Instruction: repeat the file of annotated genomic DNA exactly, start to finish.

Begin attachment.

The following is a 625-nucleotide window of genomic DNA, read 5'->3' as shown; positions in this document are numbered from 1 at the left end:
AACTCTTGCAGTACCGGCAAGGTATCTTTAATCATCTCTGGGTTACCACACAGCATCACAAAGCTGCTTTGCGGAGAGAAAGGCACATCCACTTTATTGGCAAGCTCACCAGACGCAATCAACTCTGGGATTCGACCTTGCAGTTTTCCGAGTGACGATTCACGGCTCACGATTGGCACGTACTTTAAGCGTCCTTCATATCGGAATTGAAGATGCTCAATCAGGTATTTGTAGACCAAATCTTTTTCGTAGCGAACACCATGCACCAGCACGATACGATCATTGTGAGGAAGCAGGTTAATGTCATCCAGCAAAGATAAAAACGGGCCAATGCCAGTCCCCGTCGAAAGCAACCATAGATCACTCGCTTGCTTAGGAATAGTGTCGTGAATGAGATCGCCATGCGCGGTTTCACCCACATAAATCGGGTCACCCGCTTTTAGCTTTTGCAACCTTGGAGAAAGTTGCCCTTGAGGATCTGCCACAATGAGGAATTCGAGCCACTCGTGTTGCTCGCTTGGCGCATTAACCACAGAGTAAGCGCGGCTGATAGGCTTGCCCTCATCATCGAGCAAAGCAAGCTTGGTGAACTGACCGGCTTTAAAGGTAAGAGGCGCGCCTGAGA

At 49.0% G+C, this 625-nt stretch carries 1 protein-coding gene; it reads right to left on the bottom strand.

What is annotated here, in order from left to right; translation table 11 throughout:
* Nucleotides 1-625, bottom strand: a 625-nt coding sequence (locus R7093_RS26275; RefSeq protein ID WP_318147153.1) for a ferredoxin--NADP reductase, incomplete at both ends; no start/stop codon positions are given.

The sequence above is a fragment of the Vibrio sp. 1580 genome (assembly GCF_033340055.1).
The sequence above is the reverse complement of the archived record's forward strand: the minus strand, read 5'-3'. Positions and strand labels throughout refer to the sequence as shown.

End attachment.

The following is a 625-nucleotide window of genomic DNA, read 5'->3' as shown; positions in this document are numbered from 1 at the left end:
AACTCTTGCAGTACCGGCAAGGTATCTTTAATCATCTCTGGGTTACCACACAGCATCACAAAGCTGCTTTGCGGAGAGAAAGGCACATCCACTTTATTGGCAAGCTCACCAGACGCAATCAACTCTGGGATTCGACCTTGCAGTTTTCCGAGTGACGATTCACGGCTCACGATTGGCACGTACTTTAAGCGTCCTTCATATCGGAATTGAAGATGCTCAATCAGGTATTTGTAGACCAAATCTTTTTCGTAGCGAACACCATGCACCAGCACGATACGATCATTGTGAGGAAGCAGGTTAATGTCATCCAGCAAAGATAAAAACGGGCCAATGCCAGTCCCCGTCGAAAGCAACCATAGATCACTCGCTTGCTTAGGAATAGTGTCGTGAATGAGATCGCCATGCGCGGTTTCACCCACATAAATCGGGTCACCCGCTTTTAGCTTTTGCAACCTTGGAGAAAGTTGCCCTTGAGGATCTGCCACAATGAGGAATTCGAGCCACTCGTGTTGCTCGCTTGGCGCATTAACCACAGAGTAAGCGCGGCTGATAGGCTTGCCCTCATCATCGAGCAAAGCAAGCTTGGTGAACTGACCGGCTTTAAAGGTAAGAGGCGCGCCTGAGA

At 49.0% G+C, this 625-nt stretch carries 1 protein-coding gene; it reads right to left on the bottom strand.

What is annotated here, in order from left to right; translation table 11 throughout:
* Nucleotides 1-625, bottom strand: a 625-nt coding sequence (locus R7093_RS26275; RefSeq protein ID WP_318147153.1) for a ferredoxin--NADP reductase, incomplete at both ends; no start/stop codon positions are given.

The sequence above is a fragment of the Vibrio sp. 1580 genome (assembly GCF_033340055.1).
The sequence above is the reverse complement of the archived record's forward strand: the minus strand, read 5'-3'. Positions and strand labels throughout refer to the sequence as shown.